Mar 5, 2013
With IDB Support, Peru's USIL Broadens Low-income Students' Access to Higher Education
USIL to double its student capacity and increase access to affordable programs
The Universidad San Ignacio de Loyola (USIL), a leading private university in Peru, will receive a $23.5 million loan from the Inter-American Development Bank (IDB) to double its capacity and expand access to affordable education programs for low-income students.
IDB financing will allow USIL to double its capacity from approximately 12,000 to 25,000 students over the next ten years. Moreover, the loan will help USIL establish a new student guarantee fund, support a new technical training institute, and increase its participation in Beca 18, a Peruvian government flagship scholarship program targeting economically disadvantaged youth. It will also help expand and upgrade USIL’s infrastructure using green technology that permits the reduction of water and energy consumption.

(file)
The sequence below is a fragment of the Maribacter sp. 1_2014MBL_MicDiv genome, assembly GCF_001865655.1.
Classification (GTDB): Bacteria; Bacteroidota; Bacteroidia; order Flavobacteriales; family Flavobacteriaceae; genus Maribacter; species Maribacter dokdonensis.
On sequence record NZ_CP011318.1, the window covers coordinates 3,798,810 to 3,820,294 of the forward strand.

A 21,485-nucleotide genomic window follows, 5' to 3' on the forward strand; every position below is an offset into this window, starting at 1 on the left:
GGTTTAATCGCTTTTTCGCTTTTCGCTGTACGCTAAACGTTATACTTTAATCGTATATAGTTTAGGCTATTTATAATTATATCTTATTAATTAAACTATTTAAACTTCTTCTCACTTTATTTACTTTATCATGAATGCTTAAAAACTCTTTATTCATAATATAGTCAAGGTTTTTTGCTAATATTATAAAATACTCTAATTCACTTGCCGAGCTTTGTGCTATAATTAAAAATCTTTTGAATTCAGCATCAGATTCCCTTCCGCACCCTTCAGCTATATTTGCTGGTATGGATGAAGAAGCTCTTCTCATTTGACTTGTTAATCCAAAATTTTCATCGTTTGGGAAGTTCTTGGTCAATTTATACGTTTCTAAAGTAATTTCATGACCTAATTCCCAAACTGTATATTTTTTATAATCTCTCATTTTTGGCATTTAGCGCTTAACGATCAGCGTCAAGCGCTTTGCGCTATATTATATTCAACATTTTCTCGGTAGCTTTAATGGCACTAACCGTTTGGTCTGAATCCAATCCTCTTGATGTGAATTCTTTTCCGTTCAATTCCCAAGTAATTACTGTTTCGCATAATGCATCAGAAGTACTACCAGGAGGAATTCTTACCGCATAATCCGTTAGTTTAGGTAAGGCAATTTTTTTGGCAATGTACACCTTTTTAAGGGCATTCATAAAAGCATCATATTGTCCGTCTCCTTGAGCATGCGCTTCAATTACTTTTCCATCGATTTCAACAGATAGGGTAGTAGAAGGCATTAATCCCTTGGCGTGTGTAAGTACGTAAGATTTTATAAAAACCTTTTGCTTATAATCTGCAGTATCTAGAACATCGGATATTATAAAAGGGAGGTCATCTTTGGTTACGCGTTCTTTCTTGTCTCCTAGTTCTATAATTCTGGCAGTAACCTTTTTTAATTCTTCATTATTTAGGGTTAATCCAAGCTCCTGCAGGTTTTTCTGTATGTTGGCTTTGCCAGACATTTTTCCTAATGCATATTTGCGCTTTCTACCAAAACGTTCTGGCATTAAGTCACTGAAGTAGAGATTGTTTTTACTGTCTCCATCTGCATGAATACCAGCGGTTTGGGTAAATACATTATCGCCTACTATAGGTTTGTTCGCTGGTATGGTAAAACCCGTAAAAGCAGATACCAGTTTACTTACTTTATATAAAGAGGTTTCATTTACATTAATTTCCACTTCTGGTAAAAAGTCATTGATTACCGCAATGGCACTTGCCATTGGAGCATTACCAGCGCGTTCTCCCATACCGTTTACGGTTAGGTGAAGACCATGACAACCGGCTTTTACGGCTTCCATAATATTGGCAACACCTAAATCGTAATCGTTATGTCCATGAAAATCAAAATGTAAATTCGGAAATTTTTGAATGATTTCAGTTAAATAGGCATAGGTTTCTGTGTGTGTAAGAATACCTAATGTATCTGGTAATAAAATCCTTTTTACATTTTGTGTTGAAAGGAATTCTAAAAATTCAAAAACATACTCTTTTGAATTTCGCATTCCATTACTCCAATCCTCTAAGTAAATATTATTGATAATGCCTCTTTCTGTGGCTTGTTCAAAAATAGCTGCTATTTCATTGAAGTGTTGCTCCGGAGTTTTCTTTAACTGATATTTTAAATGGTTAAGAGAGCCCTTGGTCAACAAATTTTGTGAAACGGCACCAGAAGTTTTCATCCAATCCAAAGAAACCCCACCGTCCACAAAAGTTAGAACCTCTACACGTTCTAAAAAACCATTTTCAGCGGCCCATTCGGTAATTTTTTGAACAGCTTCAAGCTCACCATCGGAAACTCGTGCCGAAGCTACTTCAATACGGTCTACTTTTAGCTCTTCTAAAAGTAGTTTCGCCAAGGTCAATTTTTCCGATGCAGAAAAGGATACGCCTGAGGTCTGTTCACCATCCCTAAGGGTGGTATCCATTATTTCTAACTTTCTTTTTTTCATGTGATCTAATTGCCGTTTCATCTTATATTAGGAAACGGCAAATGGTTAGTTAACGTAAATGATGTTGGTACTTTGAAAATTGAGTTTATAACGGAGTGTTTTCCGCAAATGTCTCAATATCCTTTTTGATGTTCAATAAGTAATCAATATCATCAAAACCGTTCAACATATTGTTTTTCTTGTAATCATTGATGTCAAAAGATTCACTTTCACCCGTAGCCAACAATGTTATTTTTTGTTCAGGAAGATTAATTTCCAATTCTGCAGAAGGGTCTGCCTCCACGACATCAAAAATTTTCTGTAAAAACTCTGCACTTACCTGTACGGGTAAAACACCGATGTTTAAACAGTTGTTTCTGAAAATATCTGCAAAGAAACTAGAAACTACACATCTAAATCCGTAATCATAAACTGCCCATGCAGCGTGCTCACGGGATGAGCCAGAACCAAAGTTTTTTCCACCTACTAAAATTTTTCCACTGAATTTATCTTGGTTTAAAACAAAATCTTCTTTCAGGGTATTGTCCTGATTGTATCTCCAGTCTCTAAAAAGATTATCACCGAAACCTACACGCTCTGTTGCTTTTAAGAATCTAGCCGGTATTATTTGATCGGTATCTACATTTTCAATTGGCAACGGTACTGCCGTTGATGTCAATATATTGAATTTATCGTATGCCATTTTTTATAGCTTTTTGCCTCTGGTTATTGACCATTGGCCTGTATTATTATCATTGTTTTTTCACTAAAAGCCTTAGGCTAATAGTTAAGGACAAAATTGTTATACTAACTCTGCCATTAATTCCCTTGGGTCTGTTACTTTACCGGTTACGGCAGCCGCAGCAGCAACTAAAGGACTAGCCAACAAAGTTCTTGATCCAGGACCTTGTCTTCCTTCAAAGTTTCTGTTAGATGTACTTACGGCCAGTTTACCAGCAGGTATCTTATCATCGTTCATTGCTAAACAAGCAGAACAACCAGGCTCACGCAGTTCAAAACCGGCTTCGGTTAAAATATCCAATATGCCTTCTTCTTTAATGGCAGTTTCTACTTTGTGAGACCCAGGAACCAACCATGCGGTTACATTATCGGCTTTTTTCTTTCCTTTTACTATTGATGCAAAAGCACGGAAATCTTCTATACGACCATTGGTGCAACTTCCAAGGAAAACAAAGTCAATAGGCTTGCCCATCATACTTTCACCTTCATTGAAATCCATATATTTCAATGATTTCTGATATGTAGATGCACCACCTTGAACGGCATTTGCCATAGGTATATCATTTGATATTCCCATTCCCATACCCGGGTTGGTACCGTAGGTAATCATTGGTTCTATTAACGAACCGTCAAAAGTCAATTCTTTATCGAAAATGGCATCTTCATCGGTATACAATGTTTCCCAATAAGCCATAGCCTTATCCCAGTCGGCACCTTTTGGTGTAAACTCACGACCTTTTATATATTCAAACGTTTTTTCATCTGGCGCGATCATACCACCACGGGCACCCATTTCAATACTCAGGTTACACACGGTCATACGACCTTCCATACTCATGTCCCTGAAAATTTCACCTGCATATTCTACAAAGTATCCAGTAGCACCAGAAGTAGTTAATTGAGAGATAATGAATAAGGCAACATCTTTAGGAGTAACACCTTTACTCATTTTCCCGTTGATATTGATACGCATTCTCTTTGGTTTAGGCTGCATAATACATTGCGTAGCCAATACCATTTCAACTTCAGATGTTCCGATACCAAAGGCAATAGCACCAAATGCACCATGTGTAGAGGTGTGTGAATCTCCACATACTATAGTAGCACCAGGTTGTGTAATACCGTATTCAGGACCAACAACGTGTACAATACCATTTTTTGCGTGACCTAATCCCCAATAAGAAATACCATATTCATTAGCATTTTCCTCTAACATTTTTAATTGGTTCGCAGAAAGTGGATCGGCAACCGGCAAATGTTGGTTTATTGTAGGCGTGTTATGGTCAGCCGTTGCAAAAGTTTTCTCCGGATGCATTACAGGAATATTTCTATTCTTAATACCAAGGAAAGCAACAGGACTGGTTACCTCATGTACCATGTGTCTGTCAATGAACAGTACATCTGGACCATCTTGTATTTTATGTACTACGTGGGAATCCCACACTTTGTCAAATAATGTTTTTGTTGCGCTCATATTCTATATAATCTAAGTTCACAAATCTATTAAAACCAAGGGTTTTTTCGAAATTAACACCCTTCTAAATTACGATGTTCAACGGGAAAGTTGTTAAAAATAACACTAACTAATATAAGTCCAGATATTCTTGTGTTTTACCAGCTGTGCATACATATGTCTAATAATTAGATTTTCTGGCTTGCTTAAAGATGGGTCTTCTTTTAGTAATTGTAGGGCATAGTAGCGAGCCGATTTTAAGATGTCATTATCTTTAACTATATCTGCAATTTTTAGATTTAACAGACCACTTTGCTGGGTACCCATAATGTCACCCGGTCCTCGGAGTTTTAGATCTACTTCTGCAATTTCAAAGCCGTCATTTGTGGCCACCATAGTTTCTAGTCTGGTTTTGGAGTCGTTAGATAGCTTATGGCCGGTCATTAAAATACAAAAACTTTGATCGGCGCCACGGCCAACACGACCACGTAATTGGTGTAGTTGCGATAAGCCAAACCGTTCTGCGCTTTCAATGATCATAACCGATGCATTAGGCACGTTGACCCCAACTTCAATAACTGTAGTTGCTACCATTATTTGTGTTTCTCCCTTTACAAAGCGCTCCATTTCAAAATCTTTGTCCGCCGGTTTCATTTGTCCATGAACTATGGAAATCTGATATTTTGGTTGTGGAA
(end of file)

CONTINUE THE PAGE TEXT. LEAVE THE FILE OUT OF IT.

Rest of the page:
The project, which is also being financed by Banco de Crédito del Peru and the Canadian Climate Change Fund, comes as years of sustained economic growth in Peru has fueled growth of an emerging middle class eager to improve its living standards through high-quality college education. Currently only three out of ten Peruvian high school students have access to higher education.
USIL has been among the first private universities in the country to tap into this market by forming a partnership with Beca 18, which has enabled the university to increase the number of low-income students in its campus. As much as 27 percent of USIL’s incoming students came from lower-middle socioeconomic groups in 2010, up from 17 percent in 2006.
About the IDB’s Structured and Corporate Finance Department
The Structured and Corporate Finance Department (SCF) leads all IDB’s non-sovereign guaranteed operations for large-scale projects, as well as those linked to companies and financial institutions. Through its Loan Syndication Program, SCF acts as a catalyst, helping to engage third-party resources by partnering with commercial banks, institutional investors, co-guarantors and other co-lenders for projects with high development impact.